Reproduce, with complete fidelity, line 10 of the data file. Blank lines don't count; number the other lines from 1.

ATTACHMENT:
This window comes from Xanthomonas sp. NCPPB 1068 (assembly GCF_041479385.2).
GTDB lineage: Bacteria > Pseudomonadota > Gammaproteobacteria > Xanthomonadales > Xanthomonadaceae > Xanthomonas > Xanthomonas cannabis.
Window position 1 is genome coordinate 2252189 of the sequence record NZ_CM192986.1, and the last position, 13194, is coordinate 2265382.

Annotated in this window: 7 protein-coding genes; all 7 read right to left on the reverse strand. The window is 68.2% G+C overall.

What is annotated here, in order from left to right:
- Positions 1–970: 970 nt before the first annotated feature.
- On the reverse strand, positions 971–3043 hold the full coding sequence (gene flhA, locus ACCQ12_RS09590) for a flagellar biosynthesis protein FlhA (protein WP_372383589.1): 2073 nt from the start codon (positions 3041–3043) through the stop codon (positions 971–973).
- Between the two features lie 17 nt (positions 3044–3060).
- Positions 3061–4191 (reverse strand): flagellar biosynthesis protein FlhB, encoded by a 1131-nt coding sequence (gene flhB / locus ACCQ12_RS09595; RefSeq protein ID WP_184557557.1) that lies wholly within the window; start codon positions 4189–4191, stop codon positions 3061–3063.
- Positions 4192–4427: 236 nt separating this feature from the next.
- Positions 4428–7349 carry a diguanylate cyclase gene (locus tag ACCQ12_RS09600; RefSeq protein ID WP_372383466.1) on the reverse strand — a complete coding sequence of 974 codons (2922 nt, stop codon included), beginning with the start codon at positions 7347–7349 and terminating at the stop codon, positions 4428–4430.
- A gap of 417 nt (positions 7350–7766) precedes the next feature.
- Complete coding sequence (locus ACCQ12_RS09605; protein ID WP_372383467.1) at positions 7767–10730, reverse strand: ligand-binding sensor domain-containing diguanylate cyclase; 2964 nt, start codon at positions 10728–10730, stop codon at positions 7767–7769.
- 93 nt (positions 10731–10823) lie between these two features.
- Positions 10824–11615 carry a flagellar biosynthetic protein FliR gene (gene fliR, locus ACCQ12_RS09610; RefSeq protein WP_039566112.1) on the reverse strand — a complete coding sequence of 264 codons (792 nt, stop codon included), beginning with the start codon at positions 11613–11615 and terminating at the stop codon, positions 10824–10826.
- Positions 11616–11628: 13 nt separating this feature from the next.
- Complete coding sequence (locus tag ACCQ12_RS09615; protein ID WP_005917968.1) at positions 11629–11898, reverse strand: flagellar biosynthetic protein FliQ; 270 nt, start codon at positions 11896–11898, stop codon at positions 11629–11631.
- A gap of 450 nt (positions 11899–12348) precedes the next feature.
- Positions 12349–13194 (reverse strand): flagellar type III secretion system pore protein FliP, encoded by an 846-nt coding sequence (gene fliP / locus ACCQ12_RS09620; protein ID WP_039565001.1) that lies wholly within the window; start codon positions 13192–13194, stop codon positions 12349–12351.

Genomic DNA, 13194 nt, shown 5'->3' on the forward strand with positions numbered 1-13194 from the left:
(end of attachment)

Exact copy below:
- Positions 4192–4427: 236 nt separating this feature from the next.